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Two stops on Métro line 4, Vavin to D’Enfert-Rochereau. Coming up for air, I can see the end or—depending on point of view—the beginning of the Boulevard Raspail and across the street the Catacombs, but I have other cats to whip, as the French put it. I’m heading for the Rue Daguerre, named for the man who invented photography and without whom we never would have had Mathew Brady’s magnificent photographs of the American Civil War.
But back to our muttons, as the French also put it. Actually veal and venison in the case at hand because I have come to Rue Daguerre for groceries. Company is coming for dinner—mainly American expats—and I thought my meatloaf, which can almost pass for a terrine if served cold and dinner is late enough, might hit the nostalgic spot, though I draw the line at mashed potatoes. Let them eat cornichons—and like it.
Rue Daguerre, at least its first two or three blocks, seems to shout Authentic Paris to tourists and expatriates. With the exception of a café and a hairdresser, all the businesses are selling food: a kind of spontaneous supermarket, you might think, without a common roof or cash registers. A Parisian, especially an older one, would say it is no such thing. It is a remnant of ancient logic—put all the food shops of a quartier on one street for convenience—and the logic still holds. It is not an ornament or an artifact to inspire snapshots, but sensible commerce. Napoléon was the pot calling the kettle black when he declared the English were a nation of shopkeepers.
My first stop is at the butcher’s. Veal they have, but venison is out of season (a phrase that has become almost unheard of in the States where everything is always in season somewhere and can be flown in at a price). So, as the French almost never say these days, lacking thrush, we’ll eat blackbirds, and I settle on rabbit.
The next stop, across the street, is the greengrocer for the makings of salad, then the cheese store, the wine shop, which will deliver, and the épicerie for a few odds and ends. The most enticing store to me at this point is an Asian grocery because I want a Chinese five-spice mixture that I have not seen anywhere. It is out of business or, as a man standing nearby says, with a lot less euphemism, “fini.” I expect him to draw his hand across his throat, but he does not.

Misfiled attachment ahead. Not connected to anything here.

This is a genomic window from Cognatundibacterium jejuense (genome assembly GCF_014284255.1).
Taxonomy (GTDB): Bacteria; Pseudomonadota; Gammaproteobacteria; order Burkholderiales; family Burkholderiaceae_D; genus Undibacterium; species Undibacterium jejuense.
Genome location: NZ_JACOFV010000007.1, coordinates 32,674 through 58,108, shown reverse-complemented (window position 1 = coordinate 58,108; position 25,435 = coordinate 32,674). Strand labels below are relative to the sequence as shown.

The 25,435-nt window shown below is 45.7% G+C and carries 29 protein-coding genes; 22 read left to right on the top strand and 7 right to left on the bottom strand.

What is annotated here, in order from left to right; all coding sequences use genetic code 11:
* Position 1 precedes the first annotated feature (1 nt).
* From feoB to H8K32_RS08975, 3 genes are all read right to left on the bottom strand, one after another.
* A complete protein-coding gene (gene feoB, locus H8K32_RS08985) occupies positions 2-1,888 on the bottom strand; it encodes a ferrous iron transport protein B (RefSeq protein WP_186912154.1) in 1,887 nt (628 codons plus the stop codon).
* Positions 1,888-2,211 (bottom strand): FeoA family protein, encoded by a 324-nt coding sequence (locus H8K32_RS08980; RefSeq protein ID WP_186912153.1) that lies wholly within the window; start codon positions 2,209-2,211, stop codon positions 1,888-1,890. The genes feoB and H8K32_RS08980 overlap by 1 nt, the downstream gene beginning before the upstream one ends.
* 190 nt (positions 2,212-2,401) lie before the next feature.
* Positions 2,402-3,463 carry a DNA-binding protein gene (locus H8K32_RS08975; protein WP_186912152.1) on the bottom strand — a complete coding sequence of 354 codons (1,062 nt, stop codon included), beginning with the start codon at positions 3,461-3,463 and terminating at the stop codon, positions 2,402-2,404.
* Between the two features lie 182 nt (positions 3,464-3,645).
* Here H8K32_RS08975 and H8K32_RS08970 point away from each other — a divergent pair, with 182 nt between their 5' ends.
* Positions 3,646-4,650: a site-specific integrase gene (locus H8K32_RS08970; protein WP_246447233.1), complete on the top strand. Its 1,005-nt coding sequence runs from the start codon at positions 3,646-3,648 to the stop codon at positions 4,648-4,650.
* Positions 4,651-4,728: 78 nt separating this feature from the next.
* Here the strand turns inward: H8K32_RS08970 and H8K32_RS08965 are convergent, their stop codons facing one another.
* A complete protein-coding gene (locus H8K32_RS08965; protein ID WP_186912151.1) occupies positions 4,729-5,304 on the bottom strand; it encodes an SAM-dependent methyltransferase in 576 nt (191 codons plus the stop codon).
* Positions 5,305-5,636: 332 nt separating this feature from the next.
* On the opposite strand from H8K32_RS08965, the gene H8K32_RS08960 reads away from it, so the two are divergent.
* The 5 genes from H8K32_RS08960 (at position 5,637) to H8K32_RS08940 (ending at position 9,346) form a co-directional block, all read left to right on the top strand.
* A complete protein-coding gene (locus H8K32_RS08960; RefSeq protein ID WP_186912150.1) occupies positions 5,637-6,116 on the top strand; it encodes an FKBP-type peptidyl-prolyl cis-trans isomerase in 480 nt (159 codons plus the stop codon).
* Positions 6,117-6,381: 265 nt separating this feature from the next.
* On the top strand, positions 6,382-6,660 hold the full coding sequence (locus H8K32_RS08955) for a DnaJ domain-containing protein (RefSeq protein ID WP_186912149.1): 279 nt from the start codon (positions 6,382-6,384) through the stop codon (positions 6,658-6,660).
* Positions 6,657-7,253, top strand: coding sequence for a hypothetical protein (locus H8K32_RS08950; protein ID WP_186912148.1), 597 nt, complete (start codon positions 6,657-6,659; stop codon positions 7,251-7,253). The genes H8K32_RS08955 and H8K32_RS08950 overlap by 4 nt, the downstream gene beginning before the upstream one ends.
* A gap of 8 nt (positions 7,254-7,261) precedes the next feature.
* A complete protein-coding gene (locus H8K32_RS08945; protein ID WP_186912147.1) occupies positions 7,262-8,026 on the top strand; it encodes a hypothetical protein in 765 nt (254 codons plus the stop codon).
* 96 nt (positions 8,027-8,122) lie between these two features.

The trip should have been over by now and I should be on my way home, but I really need the spice, so I stop in every little shop on the street—and finally find what I am looking for in a hole in the wall with a rack of spices at the back. The clerk does not abandon me after I make my need known, even though he has never heard of the mélange chinoise à cinque épices, but crouches shoulder to shoulder with me in front of the rack—the spices are not alphabetized—until we actually find it. He is as pleased as I am. The trip to Daguerre has been a triumph.
But on the way home, I grow a little sad. The food shops on the street are wonderful: the food is fresh and beautifully displayed, the service good and, most amazing, abundant. In Rue Daguerre, it is not necessary to get the butcher’s or the greengrocer’s attention. He… no, they are there, ready to serve: they get your eye. I have found everything I wanted, the prices were good, and dinner should be a hit. But I am sad.
I think I know why. I am going home as I came—on the subway. Time was, I’m sure, this would have made no sense. I would have strolled around the corner—as I do when I get home because I insist on buying my bread from the “artisan” baker—to do all this shopping. The logic of the “food street” in each quartier is being upset by upheavals in modern life. Not everyone is home during the day, but just as likely off working somewhere. The butcher or the cheese shop used to be always right around the corner, but “right around the corner” happens only at the very beginning of the working day, when no one wants to shop, or at the end, when it gets a little late to stock up for a dinner party.
Rue Daguerre may keep its sense and identity forever: I’d like that. But it will become a reminder of the way the city used to be as the hypermarchés in the suburbs and the food halls in the department store attract the people, one of whom (usually the wife or daughter of the household) typically spent the whole day in the neighborhood. C’est plus pratique. I can’t argue with that.
Rather than mourn in anticipation, I’ll keep returning to Rue Daguerre and enjoy its pleasures, even if it does become an artifact of temps perdu. As the French may still say from time to time, better a live dog than a dead lion.
© Joseph Lestrange
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